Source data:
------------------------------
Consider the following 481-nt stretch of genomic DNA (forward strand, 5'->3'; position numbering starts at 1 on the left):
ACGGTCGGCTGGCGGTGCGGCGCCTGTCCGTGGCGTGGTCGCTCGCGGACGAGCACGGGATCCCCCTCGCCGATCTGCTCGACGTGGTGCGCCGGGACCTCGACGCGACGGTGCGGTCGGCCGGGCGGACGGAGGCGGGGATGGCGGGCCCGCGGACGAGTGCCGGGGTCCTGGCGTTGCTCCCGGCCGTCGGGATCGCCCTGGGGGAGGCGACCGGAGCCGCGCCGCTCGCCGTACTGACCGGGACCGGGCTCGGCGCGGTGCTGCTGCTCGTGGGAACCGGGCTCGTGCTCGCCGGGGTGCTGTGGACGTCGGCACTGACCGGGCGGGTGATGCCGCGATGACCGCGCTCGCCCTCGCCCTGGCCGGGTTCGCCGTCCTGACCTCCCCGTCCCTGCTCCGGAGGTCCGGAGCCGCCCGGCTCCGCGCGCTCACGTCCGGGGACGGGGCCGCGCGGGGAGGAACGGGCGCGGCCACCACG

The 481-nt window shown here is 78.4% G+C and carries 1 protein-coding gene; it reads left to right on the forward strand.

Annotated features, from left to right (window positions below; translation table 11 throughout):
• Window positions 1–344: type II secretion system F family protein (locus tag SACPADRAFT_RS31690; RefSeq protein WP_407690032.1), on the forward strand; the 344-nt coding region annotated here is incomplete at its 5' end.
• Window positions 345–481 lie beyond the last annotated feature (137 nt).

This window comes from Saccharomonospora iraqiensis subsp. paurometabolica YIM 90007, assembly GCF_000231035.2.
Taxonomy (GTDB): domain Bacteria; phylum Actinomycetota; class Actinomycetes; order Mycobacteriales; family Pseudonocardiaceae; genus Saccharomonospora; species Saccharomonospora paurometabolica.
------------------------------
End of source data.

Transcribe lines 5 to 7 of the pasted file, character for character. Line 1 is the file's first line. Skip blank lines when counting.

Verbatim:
• Window positions 1–344: type II secretion system F family protein (locus tag SACPADRAFT_RS31690; RefSeq protein WP_407690032.1), on the forward strand; the 344-nt coding region annotated here is incomplete at its 5' end.
• Window positions 345–481 lie beyond the last annotated feature (137 nt).

This window comes from Saccharomonospora iraqiensis subsp. paurometabolica YIM 90007, assembly GCF_000231035.2.